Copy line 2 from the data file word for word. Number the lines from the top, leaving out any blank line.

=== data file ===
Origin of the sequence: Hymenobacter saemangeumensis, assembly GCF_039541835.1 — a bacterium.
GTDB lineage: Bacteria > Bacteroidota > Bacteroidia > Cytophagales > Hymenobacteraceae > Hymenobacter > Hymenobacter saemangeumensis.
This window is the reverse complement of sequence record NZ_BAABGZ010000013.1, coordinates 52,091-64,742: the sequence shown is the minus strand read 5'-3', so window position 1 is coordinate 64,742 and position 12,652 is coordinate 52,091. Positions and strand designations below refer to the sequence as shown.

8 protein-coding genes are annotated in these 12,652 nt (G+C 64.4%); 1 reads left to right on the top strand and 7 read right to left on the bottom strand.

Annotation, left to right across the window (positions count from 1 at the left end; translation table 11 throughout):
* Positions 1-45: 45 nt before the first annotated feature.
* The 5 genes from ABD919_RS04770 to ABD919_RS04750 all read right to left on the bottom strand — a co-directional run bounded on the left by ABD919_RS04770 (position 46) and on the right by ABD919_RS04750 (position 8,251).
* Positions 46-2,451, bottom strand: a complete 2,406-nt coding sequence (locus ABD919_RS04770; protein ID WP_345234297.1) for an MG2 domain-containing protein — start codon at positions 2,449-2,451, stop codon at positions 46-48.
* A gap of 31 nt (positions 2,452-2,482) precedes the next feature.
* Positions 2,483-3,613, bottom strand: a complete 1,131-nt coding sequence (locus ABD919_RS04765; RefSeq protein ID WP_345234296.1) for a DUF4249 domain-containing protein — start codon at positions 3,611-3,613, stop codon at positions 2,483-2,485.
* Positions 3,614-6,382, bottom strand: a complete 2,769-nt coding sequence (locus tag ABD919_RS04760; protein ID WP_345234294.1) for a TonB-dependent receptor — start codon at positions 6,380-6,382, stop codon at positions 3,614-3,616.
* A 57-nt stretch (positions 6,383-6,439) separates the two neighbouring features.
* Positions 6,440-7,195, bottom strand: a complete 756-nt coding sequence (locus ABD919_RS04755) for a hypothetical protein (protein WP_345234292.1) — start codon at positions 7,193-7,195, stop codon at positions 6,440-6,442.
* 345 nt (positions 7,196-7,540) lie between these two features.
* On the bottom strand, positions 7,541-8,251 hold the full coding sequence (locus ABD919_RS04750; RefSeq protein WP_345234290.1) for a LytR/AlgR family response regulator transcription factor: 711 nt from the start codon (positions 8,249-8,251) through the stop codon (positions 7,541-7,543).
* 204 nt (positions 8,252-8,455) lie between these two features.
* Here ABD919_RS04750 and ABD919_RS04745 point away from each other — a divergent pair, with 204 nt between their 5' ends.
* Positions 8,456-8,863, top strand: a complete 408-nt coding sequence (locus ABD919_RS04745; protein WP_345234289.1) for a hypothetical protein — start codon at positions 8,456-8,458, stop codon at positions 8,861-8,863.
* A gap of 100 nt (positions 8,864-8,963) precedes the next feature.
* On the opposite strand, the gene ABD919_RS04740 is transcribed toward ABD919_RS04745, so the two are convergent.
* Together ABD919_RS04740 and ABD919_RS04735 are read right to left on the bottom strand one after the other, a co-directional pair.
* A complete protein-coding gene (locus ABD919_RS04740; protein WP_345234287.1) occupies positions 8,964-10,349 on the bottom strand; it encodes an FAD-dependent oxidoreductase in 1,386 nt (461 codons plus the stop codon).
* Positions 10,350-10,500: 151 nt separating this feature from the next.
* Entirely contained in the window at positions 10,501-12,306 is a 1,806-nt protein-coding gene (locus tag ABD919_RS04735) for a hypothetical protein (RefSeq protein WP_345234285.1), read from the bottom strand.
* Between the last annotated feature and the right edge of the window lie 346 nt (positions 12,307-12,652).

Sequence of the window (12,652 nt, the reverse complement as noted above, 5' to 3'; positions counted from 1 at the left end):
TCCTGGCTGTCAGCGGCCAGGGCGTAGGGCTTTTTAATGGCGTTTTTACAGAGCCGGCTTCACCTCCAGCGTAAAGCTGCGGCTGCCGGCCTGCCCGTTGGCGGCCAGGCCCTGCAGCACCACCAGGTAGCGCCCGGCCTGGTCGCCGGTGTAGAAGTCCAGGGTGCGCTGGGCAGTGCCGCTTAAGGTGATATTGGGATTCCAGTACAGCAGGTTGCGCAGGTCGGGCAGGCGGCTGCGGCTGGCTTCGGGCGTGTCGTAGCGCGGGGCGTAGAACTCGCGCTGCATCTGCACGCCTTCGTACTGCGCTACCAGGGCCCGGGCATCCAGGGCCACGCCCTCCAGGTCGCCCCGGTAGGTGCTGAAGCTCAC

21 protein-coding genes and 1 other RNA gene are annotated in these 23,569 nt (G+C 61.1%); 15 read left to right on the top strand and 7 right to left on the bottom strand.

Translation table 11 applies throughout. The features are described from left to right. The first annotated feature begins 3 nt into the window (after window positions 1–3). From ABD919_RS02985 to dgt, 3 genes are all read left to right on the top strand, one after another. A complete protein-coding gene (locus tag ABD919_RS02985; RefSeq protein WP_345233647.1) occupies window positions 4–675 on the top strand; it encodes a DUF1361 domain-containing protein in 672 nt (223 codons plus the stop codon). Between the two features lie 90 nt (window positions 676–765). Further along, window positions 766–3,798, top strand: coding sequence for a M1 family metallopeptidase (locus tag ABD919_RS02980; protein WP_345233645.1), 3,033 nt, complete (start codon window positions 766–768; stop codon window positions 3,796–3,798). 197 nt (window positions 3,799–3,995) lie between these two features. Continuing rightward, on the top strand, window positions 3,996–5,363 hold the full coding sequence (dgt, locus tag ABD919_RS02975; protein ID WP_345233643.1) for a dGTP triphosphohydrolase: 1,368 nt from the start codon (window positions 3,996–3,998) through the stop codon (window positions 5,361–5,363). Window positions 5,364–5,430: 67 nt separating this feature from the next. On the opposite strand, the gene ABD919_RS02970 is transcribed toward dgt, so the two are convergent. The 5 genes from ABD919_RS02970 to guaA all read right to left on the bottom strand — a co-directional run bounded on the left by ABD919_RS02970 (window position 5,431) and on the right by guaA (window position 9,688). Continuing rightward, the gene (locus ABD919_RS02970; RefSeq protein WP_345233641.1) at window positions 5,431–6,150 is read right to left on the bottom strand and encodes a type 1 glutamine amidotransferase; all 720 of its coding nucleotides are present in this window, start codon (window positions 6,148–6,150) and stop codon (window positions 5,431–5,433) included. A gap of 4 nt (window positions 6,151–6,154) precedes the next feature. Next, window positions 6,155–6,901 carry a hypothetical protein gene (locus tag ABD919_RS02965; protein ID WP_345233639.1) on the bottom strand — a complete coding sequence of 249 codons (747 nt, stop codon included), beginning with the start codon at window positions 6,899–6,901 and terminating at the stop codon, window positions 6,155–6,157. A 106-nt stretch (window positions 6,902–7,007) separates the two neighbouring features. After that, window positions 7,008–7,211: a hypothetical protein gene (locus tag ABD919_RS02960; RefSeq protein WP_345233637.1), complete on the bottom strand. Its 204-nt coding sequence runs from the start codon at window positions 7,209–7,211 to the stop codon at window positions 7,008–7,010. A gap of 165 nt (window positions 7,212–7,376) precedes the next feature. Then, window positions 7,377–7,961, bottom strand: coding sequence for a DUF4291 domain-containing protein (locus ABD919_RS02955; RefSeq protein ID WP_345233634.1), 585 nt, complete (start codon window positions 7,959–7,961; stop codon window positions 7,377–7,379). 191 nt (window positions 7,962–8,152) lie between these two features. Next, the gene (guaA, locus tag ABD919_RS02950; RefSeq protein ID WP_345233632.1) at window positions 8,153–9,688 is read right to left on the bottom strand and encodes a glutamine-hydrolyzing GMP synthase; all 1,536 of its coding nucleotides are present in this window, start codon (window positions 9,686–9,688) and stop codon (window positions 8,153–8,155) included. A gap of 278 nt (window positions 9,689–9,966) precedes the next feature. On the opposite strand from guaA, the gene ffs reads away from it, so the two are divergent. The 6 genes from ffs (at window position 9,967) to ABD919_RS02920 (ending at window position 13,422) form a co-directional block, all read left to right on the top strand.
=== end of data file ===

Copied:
GTDB lineage: Bacteria > Bacteroidota > Bacteroidia > Cytophagales > Hymenobacteraceae > Hymenobacter > Hymenobacter saemangeumensis.